Politics

EXCLUSIVE: Rep. Diane Black Confident GOP Will Reach Consensus On Obamacare Replacement

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Juliegrace Brufke Capitol Hill Reporter
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PHILADELPHIA — GOP lawmakers have been at odds over the best way to repeal and replace Obamacare, but Interim House Budget Chairman Diane Black is confident they will come to a consensus before the Republican policy retreat in Philadelphia comes to a close.

Republicans maintained the majority in Congress and took back the White House in part because of their promise to craft a plan to drive down health-care costs. While a number of proposals have been floated, members have yet to unify behind a single plan. Black said she’s not concerned the party isn’t in full agreement at this point, noting the discussions taking place between the two chambers gives them the opportunity to address concerns and construct a plan they feel is right.

“Even right at the very beginning, with [Senate Majority] Leader McConnell and [Speaker of the House] Paul Ryan opening up, you can see that there’s a difference in the way the House and the Senate work, but we are committed to being unified in our message when we come out of here,” she told The Daily Caller News Foundation.

During the three-day retreat, members are slated to have break-out sessions to discuss the complexities of the proposals. With President Donald Trump and Vice President Mike Pence scheduled to attend the event Thursday, the legislative branch and executive branch are expected to work on bridging any remaining differences on health care reform.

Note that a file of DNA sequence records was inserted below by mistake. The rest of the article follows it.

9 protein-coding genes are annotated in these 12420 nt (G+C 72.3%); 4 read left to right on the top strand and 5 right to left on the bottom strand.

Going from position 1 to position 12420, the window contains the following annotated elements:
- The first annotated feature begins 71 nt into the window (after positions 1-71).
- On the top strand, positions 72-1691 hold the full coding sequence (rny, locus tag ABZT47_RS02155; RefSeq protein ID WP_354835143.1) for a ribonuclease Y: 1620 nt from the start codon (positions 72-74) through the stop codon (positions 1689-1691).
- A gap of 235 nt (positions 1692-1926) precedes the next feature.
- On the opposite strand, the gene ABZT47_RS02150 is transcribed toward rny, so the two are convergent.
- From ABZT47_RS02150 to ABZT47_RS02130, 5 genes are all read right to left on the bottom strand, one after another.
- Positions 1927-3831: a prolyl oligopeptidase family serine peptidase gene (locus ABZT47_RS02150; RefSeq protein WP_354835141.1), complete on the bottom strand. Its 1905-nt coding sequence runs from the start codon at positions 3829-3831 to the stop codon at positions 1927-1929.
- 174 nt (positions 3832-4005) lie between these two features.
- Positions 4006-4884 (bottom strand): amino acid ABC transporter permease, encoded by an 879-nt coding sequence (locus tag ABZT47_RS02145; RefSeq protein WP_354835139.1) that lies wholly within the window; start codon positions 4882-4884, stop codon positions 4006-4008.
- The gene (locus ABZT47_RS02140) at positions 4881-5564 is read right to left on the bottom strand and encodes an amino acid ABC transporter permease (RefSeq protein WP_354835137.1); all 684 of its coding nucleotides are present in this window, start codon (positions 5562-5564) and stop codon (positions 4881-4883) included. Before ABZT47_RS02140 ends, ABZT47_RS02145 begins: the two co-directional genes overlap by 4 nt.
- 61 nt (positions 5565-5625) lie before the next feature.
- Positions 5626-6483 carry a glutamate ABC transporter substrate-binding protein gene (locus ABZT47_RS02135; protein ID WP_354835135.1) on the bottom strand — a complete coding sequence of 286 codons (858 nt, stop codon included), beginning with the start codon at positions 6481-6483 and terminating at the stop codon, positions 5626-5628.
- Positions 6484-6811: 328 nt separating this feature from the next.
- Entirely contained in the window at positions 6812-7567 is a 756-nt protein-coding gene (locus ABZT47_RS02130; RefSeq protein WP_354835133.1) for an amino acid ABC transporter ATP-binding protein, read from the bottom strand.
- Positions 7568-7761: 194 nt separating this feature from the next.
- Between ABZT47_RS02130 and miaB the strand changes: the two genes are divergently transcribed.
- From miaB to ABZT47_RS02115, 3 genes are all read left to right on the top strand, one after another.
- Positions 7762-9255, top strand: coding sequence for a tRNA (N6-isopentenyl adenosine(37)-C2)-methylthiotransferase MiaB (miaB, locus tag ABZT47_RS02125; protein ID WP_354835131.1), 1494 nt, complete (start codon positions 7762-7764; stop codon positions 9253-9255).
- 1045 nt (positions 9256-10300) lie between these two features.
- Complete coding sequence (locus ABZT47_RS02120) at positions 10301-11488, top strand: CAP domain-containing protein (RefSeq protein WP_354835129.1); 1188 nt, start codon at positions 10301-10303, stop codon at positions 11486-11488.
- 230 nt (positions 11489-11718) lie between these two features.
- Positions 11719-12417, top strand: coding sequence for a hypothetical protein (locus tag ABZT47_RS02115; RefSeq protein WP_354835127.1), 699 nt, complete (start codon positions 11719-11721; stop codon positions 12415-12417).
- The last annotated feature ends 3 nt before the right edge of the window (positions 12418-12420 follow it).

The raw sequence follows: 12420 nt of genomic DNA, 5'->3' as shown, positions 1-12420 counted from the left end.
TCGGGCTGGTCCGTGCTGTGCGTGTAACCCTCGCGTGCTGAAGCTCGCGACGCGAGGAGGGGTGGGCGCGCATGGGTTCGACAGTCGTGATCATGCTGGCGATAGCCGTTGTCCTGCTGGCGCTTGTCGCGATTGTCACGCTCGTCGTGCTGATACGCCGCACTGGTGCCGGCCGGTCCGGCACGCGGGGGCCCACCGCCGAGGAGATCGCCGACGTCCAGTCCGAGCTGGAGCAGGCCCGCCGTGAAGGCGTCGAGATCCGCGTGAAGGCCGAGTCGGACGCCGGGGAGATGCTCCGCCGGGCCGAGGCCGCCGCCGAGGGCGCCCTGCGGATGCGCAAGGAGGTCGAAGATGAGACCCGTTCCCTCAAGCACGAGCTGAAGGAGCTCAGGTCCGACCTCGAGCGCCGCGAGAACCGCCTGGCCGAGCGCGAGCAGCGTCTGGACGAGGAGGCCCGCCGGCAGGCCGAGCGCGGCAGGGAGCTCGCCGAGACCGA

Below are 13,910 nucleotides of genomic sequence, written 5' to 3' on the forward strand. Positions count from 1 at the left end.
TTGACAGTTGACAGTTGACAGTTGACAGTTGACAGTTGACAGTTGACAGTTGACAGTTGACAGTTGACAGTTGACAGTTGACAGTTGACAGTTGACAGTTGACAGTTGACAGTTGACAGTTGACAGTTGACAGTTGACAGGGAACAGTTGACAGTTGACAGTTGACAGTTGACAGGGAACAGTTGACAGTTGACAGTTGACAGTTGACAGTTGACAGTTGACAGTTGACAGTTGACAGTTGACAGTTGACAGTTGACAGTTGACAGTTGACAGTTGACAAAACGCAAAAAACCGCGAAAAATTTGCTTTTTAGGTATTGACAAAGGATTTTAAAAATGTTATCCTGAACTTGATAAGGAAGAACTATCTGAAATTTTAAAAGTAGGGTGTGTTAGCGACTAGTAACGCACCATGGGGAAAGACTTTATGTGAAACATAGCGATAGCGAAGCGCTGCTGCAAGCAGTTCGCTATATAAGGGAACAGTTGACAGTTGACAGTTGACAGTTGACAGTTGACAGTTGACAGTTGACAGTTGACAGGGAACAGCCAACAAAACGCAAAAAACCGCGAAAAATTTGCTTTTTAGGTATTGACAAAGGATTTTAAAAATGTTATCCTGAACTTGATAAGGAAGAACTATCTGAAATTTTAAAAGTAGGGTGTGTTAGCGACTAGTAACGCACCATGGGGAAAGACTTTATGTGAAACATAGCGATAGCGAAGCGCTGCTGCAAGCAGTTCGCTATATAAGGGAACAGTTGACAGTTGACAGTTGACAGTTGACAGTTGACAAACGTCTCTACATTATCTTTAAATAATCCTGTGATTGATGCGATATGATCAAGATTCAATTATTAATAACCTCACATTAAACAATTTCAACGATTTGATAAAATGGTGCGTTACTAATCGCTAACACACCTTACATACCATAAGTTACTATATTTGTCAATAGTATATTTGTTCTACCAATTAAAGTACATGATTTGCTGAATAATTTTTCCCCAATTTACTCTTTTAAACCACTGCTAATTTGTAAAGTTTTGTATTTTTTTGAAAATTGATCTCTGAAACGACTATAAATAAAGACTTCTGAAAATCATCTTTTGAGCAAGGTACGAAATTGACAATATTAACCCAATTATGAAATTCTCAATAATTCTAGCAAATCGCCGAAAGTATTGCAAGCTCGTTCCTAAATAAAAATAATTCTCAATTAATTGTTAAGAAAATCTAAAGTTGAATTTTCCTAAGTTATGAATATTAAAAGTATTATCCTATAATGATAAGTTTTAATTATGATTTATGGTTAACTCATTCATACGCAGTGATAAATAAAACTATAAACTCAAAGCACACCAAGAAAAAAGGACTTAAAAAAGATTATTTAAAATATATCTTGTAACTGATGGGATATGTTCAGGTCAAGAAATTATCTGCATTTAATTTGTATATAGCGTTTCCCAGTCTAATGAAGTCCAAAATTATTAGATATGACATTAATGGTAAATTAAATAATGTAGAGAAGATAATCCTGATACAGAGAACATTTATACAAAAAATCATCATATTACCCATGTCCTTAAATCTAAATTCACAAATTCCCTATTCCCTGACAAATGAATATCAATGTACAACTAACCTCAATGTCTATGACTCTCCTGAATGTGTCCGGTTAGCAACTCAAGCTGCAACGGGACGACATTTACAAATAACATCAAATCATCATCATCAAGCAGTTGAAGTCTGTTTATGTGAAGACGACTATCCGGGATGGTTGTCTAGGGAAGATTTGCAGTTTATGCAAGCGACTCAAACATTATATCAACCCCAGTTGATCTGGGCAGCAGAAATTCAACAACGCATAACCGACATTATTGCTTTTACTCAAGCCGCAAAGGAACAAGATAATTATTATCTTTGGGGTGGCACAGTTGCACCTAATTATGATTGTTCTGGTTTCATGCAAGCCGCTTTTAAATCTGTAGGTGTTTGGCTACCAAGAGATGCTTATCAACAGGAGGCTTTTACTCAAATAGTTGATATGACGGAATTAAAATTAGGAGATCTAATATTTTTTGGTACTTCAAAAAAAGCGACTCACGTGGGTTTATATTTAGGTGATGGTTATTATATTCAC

“I don’t get as upset as some people do to say ‘oh your not all on the same page yet,’ well that’s because we still have discussion to do,” continued Black, a Tennessee Republican. “I think that we’ll come out of here with a consensus and I think that will be a really good thing for us to take back to the president.”

According to Black, the retreat allows members who don’t sit on the committees of jurisdiction the chance to hear all the details, providing them with a better understanding of the issue.

“That’s why these are so important, we’ll all get into a room and we’ll all be hearing the same thing — we’ll be hearing each others questions and then we’ll come out with a unified message,” she said.

The final legislation to repeal and replace the Affordable Care Act may still be in the works, but congressional Republicans already cleared their first procedural hurdle, allowing them to move forward with the process in the respective committees. The process involved using the FY 2017 budget as a vehicle to pass the procedural resolution using reconciliation, which only requires a simple majority to make it through the upper chamber. A number of conservatives voiced concerns over the FY 2017 budget numbers, saying they voted for it to fulfill their promise to constituents to repeal Obamacare, but would like to see a FY 2018 budget that balances. Black said it’s going to be challenging, but they are ready to move forward on constructing fiscally conservative legislation.

“It’s going to be a tough budget, and we know that — if you take a look at what the CBO (Congressional Budget Office) says as far as the amount of growth that we’ll have and the kind of challenges that we have moving forward, it’s going to be a tough budget, but you know what, we are ready for the opportunity,” she said.

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